By Lucia Edna P. de Guzman

Senate minority slams hidden jail cell, calls for investigation

Posted on May 01, 2017

SENATE MINORITY Leader Franklin M. Drilon on Sunday called on authorities to investigate and prosecute the policemen who were behind the secret prison cell discovered last week by the Commission on Human Rights (CHR) in a police station in Tondo, Manila.

Human rights workers, accompanied by members of the media, found a dozen people on April 27 kept inside a dark, closet-sized jail cell hidden behind a bookshelf at the Drug Enforcement Unit of the Manila Police Department’s Police Station 1 in Tondo, Manila. -- AFP
“I condemn this illegal, inhumane and outrageous action committed by some of our policemen,” Mr. Drilon said in a statement yesterday.

On April 27, members of the CHR, accompanied by journalists, found a hidden jail cell behind a bookcase at the Manila Police District (MPD) Station 1, where 12 men and women were allegedly illegally detained on drug-related charges.

“There is no doubt about the illegality of this type of detention. This is even enshrined under Section 12 (2), Article III the Constitution, which explicitly prohibits ‘secret detention places, solitary, incommunicado, or other similar forms of detention’,” Mr. Drilon said.

In addition, the former Justice secretary said that any detention that has lasted for more than 12 to 36 hours, depending on the gravity of the crime, while failing to deliver the detained to the proper judicial authorities, is considered illegal detention.

Officers of the MPD station have been suspended and an official inquiry by the Philippine National Police’s (PNP) Regional Internal Affairs Service has been launched.

On Friday, President Rodrigo R. Duterte told reporters in Malacañang that “I will look into [it] this afternoon” when sought for comment.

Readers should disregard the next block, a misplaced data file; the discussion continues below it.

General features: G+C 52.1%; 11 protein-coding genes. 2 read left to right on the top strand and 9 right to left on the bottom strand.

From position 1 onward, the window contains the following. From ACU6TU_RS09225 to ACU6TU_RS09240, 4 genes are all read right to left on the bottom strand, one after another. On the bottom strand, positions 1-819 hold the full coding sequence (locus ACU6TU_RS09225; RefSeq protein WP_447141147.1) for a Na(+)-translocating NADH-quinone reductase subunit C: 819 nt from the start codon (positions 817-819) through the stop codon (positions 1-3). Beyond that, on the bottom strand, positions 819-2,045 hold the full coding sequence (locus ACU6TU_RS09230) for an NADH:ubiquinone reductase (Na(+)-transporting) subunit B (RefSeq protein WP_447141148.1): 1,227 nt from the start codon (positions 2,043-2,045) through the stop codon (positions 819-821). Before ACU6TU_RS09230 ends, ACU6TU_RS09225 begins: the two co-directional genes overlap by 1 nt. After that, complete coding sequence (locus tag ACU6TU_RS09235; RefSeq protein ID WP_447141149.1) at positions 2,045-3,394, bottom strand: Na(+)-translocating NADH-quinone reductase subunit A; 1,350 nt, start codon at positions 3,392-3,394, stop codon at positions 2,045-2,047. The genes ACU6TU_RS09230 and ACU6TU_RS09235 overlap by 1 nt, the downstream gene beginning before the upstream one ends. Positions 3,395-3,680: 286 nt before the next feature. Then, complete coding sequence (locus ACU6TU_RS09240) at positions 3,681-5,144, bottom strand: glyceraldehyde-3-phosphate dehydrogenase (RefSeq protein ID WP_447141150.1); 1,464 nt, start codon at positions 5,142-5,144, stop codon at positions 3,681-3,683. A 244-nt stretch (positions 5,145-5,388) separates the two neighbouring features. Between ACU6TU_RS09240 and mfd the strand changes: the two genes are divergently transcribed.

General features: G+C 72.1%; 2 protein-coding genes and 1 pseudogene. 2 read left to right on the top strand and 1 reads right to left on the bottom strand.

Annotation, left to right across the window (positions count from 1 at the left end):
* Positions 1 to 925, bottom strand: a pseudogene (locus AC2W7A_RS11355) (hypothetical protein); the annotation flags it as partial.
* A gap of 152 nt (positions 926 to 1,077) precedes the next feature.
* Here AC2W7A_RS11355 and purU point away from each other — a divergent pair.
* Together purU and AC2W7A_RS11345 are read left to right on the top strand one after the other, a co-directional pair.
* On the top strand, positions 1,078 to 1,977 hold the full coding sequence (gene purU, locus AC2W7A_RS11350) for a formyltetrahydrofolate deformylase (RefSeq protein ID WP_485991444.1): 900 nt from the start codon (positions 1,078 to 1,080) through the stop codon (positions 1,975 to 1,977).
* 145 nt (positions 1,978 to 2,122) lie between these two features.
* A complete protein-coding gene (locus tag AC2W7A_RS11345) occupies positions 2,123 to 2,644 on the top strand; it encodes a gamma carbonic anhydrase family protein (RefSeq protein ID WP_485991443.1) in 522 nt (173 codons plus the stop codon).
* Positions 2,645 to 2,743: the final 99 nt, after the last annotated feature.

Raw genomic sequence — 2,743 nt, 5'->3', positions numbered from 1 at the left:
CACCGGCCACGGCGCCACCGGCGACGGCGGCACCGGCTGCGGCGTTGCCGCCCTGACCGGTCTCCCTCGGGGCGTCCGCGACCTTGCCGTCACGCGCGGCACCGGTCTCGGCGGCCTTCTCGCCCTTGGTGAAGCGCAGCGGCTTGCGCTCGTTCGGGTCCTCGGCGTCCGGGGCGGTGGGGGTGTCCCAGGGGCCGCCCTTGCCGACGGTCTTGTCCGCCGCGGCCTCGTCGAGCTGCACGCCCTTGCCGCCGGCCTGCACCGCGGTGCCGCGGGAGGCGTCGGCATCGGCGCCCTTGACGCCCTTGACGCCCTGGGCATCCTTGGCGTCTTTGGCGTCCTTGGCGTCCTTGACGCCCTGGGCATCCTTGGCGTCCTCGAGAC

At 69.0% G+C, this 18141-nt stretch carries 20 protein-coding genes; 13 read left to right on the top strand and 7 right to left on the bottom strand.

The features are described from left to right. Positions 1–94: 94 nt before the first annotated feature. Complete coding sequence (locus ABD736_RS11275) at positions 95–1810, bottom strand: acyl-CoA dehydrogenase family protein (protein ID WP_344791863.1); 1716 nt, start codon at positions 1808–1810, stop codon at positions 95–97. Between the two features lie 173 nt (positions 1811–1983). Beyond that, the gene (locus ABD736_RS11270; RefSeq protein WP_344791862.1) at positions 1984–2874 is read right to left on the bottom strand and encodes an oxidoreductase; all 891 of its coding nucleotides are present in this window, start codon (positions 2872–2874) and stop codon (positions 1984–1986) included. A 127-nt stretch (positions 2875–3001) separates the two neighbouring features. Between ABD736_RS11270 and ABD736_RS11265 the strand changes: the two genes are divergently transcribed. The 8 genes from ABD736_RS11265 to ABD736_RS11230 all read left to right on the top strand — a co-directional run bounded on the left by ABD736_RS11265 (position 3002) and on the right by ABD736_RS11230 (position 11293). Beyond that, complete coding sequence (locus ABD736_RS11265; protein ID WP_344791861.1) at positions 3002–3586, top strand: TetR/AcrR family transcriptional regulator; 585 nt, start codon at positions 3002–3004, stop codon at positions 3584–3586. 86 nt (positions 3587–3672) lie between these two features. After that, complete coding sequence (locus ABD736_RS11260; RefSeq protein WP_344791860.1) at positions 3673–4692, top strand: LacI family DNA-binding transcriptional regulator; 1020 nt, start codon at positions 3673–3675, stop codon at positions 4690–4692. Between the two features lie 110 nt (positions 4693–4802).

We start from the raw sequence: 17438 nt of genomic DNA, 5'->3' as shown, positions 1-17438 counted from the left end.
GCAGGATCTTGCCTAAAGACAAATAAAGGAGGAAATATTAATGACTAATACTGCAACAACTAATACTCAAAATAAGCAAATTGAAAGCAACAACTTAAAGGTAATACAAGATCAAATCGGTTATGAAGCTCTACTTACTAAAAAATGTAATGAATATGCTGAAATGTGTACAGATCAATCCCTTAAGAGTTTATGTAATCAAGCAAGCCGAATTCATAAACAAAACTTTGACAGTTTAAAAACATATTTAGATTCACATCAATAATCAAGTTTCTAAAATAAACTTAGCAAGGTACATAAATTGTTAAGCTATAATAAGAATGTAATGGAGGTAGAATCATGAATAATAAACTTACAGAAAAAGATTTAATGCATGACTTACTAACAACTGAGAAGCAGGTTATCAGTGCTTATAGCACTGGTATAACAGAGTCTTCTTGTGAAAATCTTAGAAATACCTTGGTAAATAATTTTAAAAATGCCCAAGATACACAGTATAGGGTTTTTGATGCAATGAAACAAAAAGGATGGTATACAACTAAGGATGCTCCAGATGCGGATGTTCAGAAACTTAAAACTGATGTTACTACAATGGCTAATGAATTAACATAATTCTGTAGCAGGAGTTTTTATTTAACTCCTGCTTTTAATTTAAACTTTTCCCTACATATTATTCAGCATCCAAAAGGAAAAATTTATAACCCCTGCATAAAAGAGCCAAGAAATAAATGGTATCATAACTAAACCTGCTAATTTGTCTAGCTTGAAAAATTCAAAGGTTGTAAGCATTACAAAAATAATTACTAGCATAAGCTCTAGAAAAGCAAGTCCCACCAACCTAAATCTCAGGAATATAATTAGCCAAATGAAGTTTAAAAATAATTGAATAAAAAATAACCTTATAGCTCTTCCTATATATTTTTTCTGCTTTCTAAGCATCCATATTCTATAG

His spokesperson, Ernesto C. Abella, said in a separate statement issued later that day that “The report of the investigation will be forthcoming, and only then do we release further comment on the matter.”

PNP Chief Ronald M. Dela Rosa, meanwhile, visited the police station, also on Friday, and defended his men’s actions.

“As long as the prisoners were not tortured or extorted, it’s okay with me,” Mr. Dela Rosa said in a press conference on Friday.

Mr. Dela Rosa also criticized the CHR for allegedly plotting to embarrass the government, as the discovery was made while high-level meetings of the Association of Southeast Asian Nations (ASEAN) were being hosted in Manila.

CHR Chairperson Jose Luis Martin C. Gascon, for his part, said that it is possible that the secret jail cell was not an isolated incident.

On Saturday, international advocacy group Human Rights Watch called on the Philippines to free the “unlawfully detained” suspects and abolish the unofficial jail cells.

“Secret jails may just be one more form of police criminality that has multiplied during the drug war,” said HRW Deputy Asia Directory Phelim Kine said in a statement.

In another development related to the administration’s controversial narcotics war, Lawyer Severo L. Brillantes, in a letter to Chief Justice Maria Lourdes P. A. Sereno on Friday, supported the petition of the Center for International Law (CenterLaw)-Philippines to issue additional rules on inquest as a safeguard against the spate of extralegal killings in the country allegedly related to the anti-drug campaign.

“The Philippine National Police has admitted that as of April 2017, 2,710 have already been killed as a result of police anti-drug operations, giving the usual explanation that the drug suspects were killed because they fought back,” Mr. Brillantes said. “But has an honest-to-goodness investigation ever been conducted to establish such claim as a fact?”

Among the proposed rules by the CenterLaw include strict supervision by police superiors over arresting authorities, immediate submission of written reports on all killings or injuries during police operations by policemen to their superior offices, and for preliminary investigations on these cases to be conducted by the Office of the City/Provincial Prosecutor based on the reports.

“We believe that among others, what will deter extrajudicial killings is the certainty of investigation, prosecution, and eventual conviction of their perpetrators; that is, for everyone to be made aware that an investigation will inevitably automatically be conducted, with the suspected perpetrators subsequently prosecuted and those found guilty thereafter meted the punishment due to them,” Mr. Brillantes added.

The proposed rules, Mr. Brillantes said, could be incorporated with the Rule of Arrest and Rule on Preliminary Investigation under the Rules of Court. -- with a report from AFP